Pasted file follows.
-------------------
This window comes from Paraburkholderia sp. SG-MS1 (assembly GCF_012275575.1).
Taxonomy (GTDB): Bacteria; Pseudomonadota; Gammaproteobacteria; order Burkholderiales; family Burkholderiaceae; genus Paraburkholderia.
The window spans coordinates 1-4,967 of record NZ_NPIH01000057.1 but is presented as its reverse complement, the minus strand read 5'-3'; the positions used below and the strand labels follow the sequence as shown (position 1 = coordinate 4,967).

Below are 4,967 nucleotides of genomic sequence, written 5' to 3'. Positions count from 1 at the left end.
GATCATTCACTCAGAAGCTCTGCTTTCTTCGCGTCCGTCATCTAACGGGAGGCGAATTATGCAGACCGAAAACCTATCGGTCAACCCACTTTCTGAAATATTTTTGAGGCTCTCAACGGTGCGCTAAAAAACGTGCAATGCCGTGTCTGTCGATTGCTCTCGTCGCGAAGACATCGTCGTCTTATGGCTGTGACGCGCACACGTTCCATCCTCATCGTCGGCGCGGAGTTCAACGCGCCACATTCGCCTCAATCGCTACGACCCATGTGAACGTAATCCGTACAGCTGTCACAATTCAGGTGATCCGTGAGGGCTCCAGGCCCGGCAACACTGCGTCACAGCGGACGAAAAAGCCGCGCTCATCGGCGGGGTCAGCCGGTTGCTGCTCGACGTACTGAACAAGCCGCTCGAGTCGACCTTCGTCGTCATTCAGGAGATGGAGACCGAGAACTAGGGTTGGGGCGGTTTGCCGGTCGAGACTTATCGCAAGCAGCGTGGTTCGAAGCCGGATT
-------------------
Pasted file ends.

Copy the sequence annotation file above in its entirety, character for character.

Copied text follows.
This window comes from Paraburkholderia sp. SG-MS1 (assembly GCF_012275575.1).
Taxonomy (GTDB): Bacteria; Pseudomonadota; Gammaproteobacteria; order Burkholderiales; family Burkholderiaceae; genus Paraburkholderia.
The window spans coordinates 1-4,967 of record NZ_NPIH01000057.1 but is presented as its reverse complement, the minus strand read 5'-3'; the positions used below and the strand labels follow the sequence as shown (position 1 = coordinate 4,967).

Below are 4,967 nucleotides of genomic sequence, written 5' to 3'. Positions count from 1 at the left end.
GATCATTCACTCAGAAGCTCTGCTTTCTTCGCGTCCGTCATCTAACGGGAGGCGAATTATGCAGACCGAAAACCTATCGGTCAACCCACTTTCTGAAATATTTTTGAGGCTCTCAACGGTGCGCTAAAAAACGTGCAATGCCGTGTCTGTCGATTGCTCTCGTCGCGAAGACATCGTCGTCTTATGGCTGTGACGCGCACACGTTCCATCCTCATCGTCGGCGCGGAGTTCAACGCGCCACATTCGCCTCAATCGCTACGACCCATGTGAACGTAATCCGTACAGCTGTCACAATTCAGGTGATCCGTGAGGGCTCCAGGCCCGGCAACACTGCGTCACAGCGGACGAAAAAGCCGCGCTCATCGGCGGGGTCAGCCGGTTGCTGCTCGACGTACTGAACAAGCCGCTCGAGTCGACCTTCGTCGTCATTCAGGAGATGGAGACCGAGAACTAGGGTTGGGGCGGTTTGCCGGTCGAGACTTATCGCAAGCAGCGTGGTTCGAAGCCGGATT